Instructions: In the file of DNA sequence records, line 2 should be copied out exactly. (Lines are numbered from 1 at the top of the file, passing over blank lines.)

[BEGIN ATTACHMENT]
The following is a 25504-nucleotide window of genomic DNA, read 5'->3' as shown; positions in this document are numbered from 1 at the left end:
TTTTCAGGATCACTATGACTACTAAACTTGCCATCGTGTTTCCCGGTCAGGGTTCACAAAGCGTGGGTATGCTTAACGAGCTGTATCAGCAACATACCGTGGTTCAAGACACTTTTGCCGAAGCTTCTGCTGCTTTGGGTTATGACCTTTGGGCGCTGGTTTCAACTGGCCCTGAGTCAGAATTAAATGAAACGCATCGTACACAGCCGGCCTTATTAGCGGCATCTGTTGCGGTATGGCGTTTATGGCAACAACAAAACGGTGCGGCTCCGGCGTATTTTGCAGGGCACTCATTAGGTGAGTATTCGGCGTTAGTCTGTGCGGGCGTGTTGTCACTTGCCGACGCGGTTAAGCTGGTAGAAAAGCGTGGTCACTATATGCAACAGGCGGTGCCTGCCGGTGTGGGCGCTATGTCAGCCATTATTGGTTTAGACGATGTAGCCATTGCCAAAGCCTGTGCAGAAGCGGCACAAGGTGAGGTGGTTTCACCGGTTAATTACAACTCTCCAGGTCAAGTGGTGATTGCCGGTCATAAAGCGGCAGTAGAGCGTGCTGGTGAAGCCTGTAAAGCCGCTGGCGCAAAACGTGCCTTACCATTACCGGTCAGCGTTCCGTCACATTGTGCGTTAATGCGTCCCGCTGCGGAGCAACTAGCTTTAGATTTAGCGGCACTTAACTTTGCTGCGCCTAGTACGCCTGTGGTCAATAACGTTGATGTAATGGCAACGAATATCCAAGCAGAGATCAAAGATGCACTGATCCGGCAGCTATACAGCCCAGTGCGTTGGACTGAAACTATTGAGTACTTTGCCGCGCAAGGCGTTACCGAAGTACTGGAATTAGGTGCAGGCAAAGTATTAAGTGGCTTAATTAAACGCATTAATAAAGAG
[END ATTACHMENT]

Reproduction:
TTTTCAGGATCACTATGACTACTAAACTTGCCATCGTGTTTCCCGGTCAGGGTTCACAAAGCGTGGGTATGCTTAACGAGCTGTATCAGCAACATACCGTGGTTCAAGACACTTTTGCCGAAGCTTCTGCTGCTTTGGGTTATGACCTTTGGGCGCTGGTTTCAACTGGCCCTGAGTCAGAATTAAATGAAACGCATCGTACACAGCCGGCCTTATTAGCGGCATCTGTTGCGGTATGGCGTTTATGGCAACAACAAAACGGTGCGGCTCCGGCGTATTTTGCAGGGCACTCATTAGGTGAGTATTCGGCGTTAGTCTGTGCGGGCGTGTTGTCACTTGCCGACGCGGTTAAGCTGGTAGAAAAGCGTGGTCACTATATGCAACAGGCGGTGCCTGCCGGTGTGGGCGCTATGTCAGCCATTATTGGTTTAGACGATGTAGCCATTGCCAAAGCCTGTGCAGAAGCGGCACAAGGTGAGGTGGTTTCACCGGTTAATTACAACTCTCCAGGTCAAGTGGTGATTGCCGGTCATAAAGCGGCAGTAGAGCGTGCTGGTGAAGCCTGTAAAGCCGCTGGCGCAAAACGTGCCTTACCATTACCGGTCAGCGTTCCGTCACATTGTGCGTTAATGCGTCCCGCTGCGGAGCAACTAGCTTTAGATTTAGCGGCACTTAACTTTGCTGCGCCTAGTACGCCTGTGGTCAATAACGTTGATGTAATGGCAACGAATATCCAAGCAGAGATCAAAGATGCACTGATCCGGCAGCTATACAGCCCAGTGCGTTGGACTGAAACTATTGAGTACTTTGCCGCGCAAGGCGTTACCGAAGTACTGGAATTAGGTGCAGGCAAAGTATTAAGTGGCTTAATTAAACGCATTAATAAAGAG